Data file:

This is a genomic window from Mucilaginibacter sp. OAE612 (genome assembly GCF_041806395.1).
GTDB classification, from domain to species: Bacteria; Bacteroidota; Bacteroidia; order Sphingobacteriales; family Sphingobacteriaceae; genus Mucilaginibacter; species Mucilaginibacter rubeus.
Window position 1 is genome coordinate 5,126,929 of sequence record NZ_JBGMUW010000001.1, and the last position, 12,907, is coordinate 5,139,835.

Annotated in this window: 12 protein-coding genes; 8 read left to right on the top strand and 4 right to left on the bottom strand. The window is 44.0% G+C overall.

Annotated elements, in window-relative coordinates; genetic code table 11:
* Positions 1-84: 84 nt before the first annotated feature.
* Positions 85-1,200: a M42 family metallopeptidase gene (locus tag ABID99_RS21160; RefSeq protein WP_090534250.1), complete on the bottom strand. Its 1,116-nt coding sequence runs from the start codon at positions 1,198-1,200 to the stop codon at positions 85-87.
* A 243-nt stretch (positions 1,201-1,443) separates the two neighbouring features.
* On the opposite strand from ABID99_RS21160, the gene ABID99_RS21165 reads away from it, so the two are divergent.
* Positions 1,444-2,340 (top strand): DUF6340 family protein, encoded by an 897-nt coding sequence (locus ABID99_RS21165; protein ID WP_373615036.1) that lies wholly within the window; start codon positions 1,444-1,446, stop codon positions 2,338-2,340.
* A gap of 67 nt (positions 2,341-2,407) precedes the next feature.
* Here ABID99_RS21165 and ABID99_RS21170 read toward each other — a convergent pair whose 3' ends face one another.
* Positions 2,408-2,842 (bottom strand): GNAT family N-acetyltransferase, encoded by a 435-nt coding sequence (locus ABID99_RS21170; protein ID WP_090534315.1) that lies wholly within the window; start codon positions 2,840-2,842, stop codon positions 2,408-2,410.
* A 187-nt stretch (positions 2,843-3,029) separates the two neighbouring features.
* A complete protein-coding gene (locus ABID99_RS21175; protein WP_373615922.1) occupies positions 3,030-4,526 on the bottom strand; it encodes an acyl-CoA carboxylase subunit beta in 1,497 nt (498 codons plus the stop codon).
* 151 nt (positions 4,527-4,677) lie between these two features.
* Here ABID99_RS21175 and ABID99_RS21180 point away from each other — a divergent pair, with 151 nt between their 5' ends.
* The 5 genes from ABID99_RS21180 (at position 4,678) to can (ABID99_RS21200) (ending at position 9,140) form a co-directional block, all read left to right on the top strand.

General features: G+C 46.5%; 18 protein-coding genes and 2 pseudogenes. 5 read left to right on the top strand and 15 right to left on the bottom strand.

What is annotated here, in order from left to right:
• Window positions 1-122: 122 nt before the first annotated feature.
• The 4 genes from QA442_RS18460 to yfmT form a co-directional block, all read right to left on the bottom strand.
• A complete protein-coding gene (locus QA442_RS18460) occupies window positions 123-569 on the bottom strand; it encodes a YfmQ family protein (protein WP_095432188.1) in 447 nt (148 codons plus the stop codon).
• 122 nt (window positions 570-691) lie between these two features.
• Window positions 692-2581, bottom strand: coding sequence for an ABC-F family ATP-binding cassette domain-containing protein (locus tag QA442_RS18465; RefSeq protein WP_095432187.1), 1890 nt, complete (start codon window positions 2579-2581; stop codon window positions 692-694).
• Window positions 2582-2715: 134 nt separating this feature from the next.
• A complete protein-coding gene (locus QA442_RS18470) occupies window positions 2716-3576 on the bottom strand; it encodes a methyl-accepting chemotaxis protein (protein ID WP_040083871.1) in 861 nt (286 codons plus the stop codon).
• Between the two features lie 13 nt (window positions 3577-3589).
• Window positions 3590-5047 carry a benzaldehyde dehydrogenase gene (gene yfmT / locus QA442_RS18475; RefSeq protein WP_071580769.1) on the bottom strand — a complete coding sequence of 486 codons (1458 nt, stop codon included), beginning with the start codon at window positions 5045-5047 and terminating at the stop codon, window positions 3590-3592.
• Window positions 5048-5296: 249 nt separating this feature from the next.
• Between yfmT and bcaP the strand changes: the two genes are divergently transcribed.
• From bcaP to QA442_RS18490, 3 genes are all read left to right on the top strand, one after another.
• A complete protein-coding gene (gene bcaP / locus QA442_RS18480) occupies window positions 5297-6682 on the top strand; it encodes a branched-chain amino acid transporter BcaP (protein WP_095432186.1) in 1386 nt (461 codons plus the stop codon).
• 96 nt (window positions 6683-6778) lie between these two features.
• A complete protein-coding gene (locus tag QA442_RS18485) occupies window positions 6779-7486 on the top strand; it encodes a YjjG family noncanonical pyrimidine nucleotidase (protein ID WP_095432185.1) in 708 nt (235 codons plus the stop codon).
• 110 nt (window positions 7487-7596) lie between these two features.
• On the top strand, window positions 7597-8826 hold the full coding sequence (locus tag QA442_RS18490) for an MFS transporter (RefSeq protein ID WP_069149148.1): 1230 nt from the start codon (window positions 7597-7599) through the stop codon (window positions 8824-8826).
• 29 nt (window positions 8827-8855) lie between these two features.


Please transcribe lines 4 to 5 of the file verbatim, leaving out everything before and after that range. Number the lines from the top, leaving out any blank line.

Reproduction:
Annotated in this window: 12 protein-coding genes; 8 read left to right on the top strand and 4 right to left on the bottom strand. The window is 44.0% G+C overall.

Annotated elements, in window-relative coordinates; genetic code table 11: